Jean-Féry REBEL (1666 - 1747) Dance Suites and Sonatas
Troisième Suite in D (1705) [16:00]
Sonate Huitième in d minor (1713) [7:22]
Première Suite in G (1705) [17:00]
Sonate Septième in g minor (1713) [9:06]
Deuxième Suite in D (1705) [27:26]
Eco dell'Anima ((Jeanne Johnson (violin), Brent Wissick (viola da gamba), Peter Marshall (harpsichord))
rec. 2010, First Presbyterian Church, Atlanta CENTAURCRC3430 [76:56]
Since the early 17th century the violin developed into one of the main instruments in Italy. Its popularity soon reached Germany, and there Carlo Farina laid the foundation of what was to become the German violin school. In contrast, in France the violin was only used for dance music and as one of the instruments in the opera orchestra. Music for solo violin was not written until the last decade of the 17th century. The first composers who wrote such music were François Couperin, Elisabeth Jacquet de la Guerre and Jean-Féry Rebel. Considering the origin of virtuosic violin playing it cannot surprise that all three were under Italian influence, although at first not openly.
Jean-Féry Rebel was the son of Jean Rebel (c1636-1692), a singer who entered the royal chapel in 1661. In this capacity he took part in performances of several of Jean-Baptiste Lully's operas. Five of his children became musicians, among them Anne-Renée, also a singer, and Jean-Féry. The latter was educated as a violinist and harpsichordist; from the age of eight he received lessons from Lully. In 1705 he was one of the violinists in the 24 Violons du Roi and became batteur de mesure in that ensemble as well as in the orchestra of the Opéra. Later he gradually gave up his positions in favour of his son François.
Rebel has become best known for his ballet suite Les Elémens and his fantaisie with the title Les caractères de la danse. He also composed a tragédie-lyrique, Ulysse. In the field of chamber music his oeuvre comprises three collections. In 1705 he published three suites for violin and bc, in 1712 a set of twelve sonatas for one and for two violins respectively with basso continuo, which was followed one year later by another set of twelve sonatas for violin and bc, with some récits for viola da gamba and basso continuo. The collections of 1705 and 1713 are the subject of the present disc.
Recordings with Rebel's music for solo violin are rather rare. I am only aware of a recording by Andrew Manze (Harmonia mundi, 1998) and by Amandine Beyer (ZigZag Territoires, 2005); the latter only plays two solo sonatas. That is rather odd, considering their importance in the history of French violin music and their quality. This disc focuses on the three suites of 1705. These are not, as one may conclude from the year of publication, the first pieces for violin from Rebel's pen. The second set was published in 1712, but the sonatas were written around 1695. In that collection Rebel included a number of trio sonatas, which testify to the Italian influence in his oeuvre. In contrast, the three suites seem rather French. All the movements - seven (1e Suite) or nine (2e Suite and 3e Suite) - have French titles. They include several character pieces, comparable with those we find in the harpsichord music of the likes of Couperin and Rameau. The seventh movement from the 2e Suite is called La Boutade (witticism) and the 3e Suite closes with Les Cloches, in which the three instruments imitate church bells. Here Rebel also includes dynamic indications (doux, fort). In French music ground basses could not be omitted. The 1e Suite includes a chaconne, the 2e Suite a passacaille. The latter suite ends with a long piece, called caprice, which is also based on a repeated bass pattern, although with its eight bars it is much longer than that of the chaconne and passacaille. It consists of various sections of contrasting character.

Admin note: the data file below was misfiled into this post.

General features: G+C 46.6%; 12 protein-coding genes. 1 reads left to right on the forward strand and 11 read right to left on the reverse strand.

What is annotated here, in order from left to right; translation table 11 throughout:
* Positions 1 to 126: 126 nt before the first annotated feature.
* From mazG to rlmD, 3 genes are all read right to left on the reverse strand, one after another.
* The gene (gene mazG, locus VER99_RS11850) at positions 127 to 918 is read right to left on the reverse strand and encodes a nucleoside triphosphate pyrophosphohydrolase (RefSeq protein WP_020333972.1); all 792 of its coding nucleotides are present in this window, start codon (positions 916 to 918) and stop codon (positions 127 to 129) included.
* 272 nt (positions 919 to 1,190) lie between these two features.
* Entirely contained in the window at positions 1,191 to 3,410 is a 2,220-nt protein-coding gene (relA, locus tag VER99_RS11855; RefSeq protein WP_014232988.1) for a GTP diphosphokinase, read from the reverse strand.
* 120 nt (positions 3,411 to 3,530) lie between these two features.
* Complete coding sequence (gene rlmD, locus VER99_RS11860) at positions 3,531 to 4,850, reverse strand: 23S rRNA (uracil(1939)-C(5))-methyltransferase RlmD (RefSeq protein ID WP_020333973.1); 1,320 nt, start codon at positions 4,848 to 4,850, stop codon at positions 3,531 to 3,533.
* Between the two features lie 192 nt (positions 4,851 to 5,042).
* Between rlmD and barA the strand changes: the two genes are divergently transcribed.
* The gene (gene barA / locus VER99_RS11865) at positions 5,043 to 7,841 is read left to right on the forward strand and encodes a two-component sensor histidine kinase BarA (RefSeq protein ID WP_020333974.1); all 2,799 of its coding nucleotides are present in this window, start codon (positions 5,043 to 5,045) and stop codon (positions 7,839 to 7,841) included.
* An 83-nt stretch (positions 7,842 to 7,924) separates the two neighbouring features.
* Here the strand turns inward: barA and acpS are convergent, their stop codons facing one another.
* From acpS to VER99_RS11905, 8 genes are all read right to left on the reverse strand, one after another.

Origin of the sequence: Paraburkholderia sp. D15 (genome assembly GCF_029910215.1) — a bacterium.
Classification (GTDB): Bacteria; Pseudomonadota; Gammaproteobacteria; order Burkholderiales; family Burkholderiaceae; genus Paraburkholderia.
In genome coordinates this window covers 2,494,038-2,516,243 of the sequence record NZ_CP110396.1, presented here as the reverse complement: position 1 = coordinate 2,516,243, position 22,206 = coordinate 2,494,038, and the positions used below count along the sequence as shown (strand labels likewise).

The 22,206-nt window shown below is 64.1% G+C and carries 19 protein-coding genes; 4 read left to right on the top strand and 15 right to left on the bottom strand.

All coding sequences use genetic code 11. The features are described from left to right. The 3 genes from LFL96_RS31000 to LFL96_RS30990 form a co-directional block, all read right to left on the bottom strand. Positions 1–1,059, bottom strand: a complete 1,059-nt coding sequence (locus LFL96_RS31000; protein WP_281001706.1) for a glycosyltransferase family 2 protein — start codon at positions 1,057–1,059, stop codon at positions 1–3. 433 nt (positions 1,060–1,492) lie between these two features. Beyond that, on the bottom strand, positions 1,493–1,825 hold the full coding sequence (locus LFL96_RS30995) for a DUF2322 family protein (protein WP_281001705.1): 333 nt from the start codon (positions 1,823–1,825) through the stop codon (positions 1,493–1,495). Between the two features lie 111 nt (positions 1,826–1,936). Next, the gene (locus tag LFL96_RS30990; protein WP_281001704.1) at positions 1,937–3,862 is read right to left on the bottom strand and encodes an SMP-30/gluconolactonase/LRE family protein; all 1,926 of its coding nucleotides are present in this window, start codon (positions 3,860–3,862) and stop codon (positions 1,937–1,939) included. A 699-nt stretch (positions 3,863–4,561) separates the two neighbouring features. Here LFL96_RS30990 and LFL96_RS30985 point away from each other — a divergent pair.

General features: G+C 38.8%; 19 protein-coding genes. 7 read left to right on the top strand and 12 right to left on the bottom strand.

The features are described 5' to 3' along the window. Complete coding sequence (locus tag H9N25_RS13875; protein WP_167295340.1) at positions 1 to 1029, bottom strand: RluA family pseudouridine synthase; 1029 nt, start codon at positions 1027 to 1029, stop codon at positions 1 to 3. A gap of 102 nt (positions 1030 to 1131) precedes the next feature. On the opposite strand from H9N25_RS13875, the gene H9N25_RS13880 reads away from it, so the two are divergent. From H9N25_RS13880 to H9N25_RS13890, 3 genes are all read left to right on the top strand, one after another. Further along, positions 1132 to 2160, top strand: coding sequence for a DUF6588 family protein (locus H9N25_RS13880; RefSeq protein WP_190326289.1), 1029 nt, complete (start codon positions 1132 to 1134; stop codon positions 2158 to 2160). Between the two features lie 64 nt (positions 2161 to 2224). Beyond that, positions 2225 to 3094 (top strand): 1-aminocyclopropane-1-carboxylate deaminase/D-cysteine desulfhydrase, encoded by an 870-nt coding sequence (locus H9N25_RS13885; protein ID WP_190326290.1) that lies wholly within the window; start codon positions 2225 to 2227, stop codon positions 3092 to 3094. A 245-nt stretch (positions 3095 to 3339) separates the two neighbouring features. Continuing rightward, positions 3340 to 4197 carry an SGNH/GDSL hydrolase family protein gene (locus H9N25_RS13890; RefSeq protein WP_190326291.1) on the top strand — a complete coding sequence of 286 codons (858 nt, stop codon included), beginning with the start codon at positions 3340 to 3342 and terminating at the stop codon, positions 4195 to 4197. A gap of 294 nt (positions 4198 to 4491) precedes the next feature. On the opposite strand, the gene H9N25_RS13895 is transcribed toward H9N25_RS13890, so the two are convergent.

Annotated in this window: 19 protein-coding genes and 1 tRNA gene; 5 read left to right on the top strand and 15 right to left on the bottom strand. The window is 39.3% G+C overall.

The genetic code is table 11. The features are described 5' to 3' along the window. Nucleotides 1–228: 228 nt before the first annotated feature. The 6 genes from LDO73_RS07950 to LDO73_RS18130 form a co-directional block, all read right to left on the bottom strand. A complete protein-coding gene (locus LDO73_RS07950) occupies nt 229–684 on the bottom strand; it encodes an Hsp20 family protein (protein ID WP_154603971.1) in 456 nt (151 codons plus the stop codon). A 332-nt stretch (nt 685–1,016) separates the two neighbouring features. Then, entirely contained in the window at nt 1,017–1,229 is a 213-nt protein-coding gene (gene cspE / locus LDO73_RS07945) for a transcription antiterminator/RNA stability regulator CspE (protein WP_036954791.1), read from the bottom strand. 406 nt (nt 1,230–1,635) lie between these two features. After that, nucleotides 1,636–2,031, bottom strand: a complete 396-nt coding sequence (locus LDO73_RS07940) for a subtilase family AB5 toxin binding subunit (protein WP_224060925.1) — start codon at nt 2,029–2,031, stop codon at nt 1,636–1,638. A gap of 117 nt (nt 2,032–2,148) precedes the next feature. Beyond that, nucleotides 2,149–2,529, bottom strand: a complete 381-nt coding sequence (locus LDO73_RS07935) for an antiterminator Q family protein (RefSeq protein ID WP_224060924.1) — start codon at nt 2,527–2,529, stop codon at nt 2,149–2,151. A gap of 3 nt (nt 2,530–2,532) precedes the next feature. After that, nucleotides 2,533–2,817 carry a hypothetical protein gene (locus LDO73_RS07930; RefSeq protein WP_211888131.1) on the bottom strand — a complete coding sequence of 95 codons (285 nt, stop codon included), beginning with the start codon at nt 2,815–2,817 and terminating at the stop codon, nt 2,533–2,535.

It includes several passages with double stopping, as one also can observe in the score. That is remarkable, considering that Jean-Marie Leclair is generally considered the first in France who made use of this technique. It is another token of Rebel's virtuosity as well as the Italian influence in his violin music. The other suites also include some episodes with double stopping.
The recording rounds off with two sonatas from the 1713 set. Again Rebel follows French tradition: they include mostly French dances; the 7e Sonate comprises the four dances which had become the standard in suites across Europe: allemande, courante, sarabande and gigue. The 8e Sonate is a little different: it has three movements; the first is called grave, which is followed by a courante and a rondeau. The latter is another typically French form, which was to become increasingly popular during the 18th century.
This release (which came on the market in 2014) is an important one, for historical and musical reasons. Overall the performances of the three members of Eco dell'Anima are quite good, but sometimes I found the violin's sound a bit too sharp and scratchy. However, that is probably also a matter of taste, and it should not withhold any lover of the baroque violin from purchasing this disc. We should be grateful to the artists for offering us the complete collection of 1705. I hope that one day Rebel's complete chamber music will be available on disc.
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